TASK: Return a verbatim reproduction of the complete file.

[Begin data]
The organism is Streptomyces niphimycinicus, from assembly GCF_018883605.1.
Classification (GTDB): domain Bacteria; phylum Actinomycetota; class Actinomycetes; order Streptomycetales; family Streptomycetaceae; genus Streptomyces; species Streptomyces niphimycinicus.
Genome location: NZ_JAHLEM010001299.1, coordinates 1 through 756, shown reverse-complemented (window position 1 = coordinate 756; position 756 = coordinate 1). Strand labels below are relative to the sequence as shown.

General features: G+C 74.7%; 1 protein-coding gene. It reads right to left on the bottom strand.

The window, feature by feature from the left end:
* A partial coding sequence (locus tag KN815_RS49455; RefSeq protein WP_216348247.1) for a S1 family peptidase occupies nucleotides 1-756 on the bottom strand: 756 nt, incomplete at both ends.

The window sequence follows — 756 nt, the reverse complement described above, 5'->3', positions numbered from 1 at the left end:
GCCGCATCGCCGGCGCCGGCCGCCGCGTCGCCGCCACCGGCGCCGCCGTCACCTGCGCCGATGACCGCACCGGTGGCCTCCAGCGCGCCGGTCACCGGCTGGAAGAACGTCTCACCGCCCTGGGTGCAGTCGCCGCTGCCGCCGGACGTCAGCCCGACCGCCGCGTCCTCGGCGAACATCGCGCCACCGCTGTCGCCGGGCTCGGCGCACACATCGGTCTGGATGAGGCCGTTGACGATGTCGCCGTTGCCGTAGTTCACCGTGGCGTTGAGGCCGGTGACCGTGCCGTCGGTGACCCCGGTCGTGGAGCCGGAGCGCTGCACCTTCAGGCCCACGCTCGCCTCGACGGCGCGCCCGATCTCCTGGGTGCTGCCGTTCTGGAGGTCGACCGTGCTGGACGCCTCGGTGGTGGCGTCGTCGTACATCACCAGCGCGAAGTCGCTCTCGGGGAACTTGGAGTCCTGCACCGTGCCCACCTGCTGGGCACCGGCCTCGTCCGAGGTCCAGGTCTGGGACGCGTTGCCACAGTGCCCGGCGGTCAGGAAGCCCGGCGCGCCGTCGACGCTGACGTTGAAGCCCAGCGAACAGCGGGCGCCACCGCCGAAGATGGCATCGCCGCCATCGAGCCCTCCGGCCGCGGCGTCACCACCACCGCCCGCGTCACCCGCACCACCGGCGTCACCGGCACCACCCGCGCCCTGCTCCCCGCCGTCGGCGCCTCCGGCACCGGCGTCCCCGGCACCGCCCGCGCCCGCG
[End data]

The organism is Streptomyces niphimycinicus, from assembly GCF_018883605.1.
Classification (GTDB): domain Bacteria; phylum Actinomycetota; class Actinomycetes; order Streptomycetales; family Streptomycetaceae; genus Streptomyces; species Streptomyces niphimycinicus.
Genome location: NZ_JAHLEM010001299.1, coordinates 1 through 756, shown reverse-complemented (window position 1 = coordinate 756; position 756 = coordinate 1). Strand labels below are relative to the sequence as shown.

General features: G+C 74.7%; 1 protein-coding gene. It reads right to left on the bottom strand.

The window, feature by feature from the left end:
* A partial coding sequence (locus tag KN815_RS49455; RefSeq protein WP_216348247.1) for a S1 family peptidase occupies nucleotides 1-756 on the bottom strand: 756 nt, incomplete at both ends.

The window sequence follows — 756 nt, the reverse complement described above, 5'->3', positions numbered from 1 at the left end:
GCCGCATCGCCGGCGCCGGCCGCCGCGTCGCCGCCACCGGCGCCGCCGTCACCTGCGCCGATGACCGCACCGGTGGCCTCCAGCGCGCCGGTCACCGGCTGGAAGAACGTCTCACCGCCCTGGGTGCAGTCGCCGCTGCCGCCGGACGTCAGCCCGACCGCCGCGTCCTCGGCGAACATCGCGCCACCGCTGTCGCCGGGCTCGGCGCACACATCGGTCTGGATGAGGCCGTTGACGATGTCGCCGTTGCCGTAGTTCACCGTGGCGTTGAGGCCGGTGACCGTGCCGTCGGTGACCCCGGTCGTGGAGCCGGAGCGCTGCACCTTCAGGCCCACGCTCGCCTCGACGGCGCGCCCGATCTCCTGGGTGCTGCCGTTCTGGAGGTCGACCGTGCTGGACGCCTCGGTGGTGGCGTCGTCGTACATCACCAGCGCGAAGTCGCTCTCGGGGAACTTGGAGTCCTGCACCGTGCCCACCTGCTGGGCACCGGCCTCGTCCGAGGTCCAGGTCTGGGACGCGTTGCCACAGTGCCCGGCGGTCAGGAAGCCCGGCGCGCCGTCGACGCTGACGTTGAAGCCCAGCGAACAGCGGGCGCCACCGCCGAAGATGGCATCGCCGCCATCGAGCCCTCCGGCCGCGGCGTCACCACCACCGCCCGCGTCACCCGCACCACCGGCGTCACCGGCACCACCCGCGCCCTGCTCCCCGCCGTCGGCGCCTCCGGCACCGGCGTCCCCGGCACCGCCCGCGCCCGCG